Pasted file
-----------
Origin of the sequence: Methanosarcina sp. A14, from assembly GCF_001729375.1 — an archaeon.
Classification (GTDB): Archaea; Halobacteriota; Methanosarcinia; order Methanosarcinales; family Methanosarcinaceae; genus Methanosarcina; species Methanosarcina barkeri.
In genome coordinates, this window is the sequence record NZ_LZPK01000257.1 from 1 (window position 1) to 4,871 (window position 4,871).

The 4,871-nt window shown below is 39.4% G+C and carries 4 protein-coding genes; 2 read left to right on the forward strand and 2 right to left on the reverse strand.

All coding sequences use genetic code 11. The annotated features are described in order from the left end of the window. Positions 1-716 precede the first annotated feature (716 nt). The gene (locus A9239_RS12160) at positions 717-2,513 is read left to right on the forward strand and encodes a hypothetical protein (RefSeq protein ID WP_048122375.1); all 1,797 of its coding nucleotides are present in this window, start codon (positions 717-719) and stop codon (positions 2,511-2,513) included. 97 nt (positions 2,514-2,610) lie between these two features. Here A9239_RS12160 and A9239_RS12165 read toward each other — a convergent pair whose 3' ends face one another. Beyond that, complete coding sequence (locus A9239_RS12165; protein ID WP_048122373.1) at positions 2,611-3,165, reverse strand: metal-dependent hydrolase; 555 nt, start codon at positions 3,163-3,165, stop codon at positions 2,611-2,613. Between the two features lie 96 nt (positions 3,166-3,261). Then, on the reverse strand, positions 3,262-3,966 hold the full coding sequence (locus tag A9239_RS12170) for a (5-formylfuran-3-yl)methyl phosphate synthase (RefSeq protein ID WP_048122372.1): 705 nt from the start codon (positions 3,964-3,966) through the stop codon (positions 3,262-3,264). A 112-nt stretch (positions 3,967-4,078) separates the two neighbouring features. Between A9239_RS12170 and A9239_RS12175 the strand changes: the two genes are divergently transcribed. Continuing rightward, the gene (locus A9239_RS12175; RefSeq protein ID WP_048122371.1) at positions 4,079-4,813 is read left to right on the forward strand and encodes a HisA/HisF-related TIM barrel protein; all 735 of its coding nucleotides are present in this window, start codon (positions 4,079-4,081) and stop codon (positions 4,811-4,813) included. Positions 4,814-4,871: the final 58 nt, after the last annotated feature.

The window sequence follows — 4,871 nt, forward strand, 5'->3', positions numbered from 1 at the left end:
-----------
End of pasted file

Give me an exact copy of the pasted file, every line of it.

Origin of the sequence: Methanosarcina sp. A14, from assembly GCF_001729375.1 — an archaeon.
Classification (GTDB): Archaea; Halobacteriota; Methanosarcinia; order Methanosarcinales; family Methanosarcinaceae; genus Methanosarcina; species Methanosarcina barkeri.
In genome coordinates, this window is the sequence record NZ_LZPK01000257.1 from 1 (window position 1) to 4,871 (window position 4,871).

The 4,871-nt window shown below is 39.4% G+C and carries 4 protein-coding genes; 2 read left to right on the forward strand and 2 right to left on the reverse strand.

All coding sequences use genetic code 11. The annotated features are described in order from the left end of the window. Positions 1-716 precede the first annotated feature (716 nt). The gene (locus A9239_RS12160) at positions 717-2,513 is read left to right on the forward strand and encodes a hypothetical protein (RefSeq protein ID WP_048122375.1); all 1,797 of its coding nucleotides are present in this window, start codon (positions 717-719) and stop codon (positions 2,511-2,513) included. 97 nt (positions 2,514-2,610) lie between these two features. Here A9239_RS12160 and A9239_RS12165 read toward each other — a convergent pair whose 3' ends face one another. Beyond that, complete coding sequence (locus A9239_RS12165; protein ID WP_048122373.1) at positions 2,611-3,165, reverse strand: metal-dependent hydrolase; 555 nt, start codon at positions 3,163-3,165, stop codon at positions 2,611-2,613. Between the two features lie 96 nt (positions 3,166-3,261). Then, on the reverse strand, positions 3,262-3,966 hold the full coding sequence (locus tag A9239_RS12170) for a (5-formylfuran-3-yl)methyl phosphate synthase (RefSeq protein ID WP_048122372.1): 705 nt from the start codon (positions 3,964-3,966) through the stop codon (positions 3,262-3,264). A 112-nt stretch (positions 3,967-4,078) separates the two neighbouring features. Between A9239_RS12170 and A9239_RS12175 the strand changes: the two genes are divergently transcribed. Continuing rightward, the gene (locus A9239_RS12175; RefSeq protein ID WP_048122371.1) at positions 4,079-4,813 is read left to right on the forward strand and encodes a HisA/HisF-related TIM barrel protein; all 735 of its coding nucleotides are present in this window, start codon (positions 4,079-4,081) and stop codon (positions 4,811-4,813) included. Positions 4,814-4,871: the final 58 nt, after the last annotated feature.

The window sequence follows — 4,871 nt, forward strand, 5'->3', positions numbered from 1 at the left end: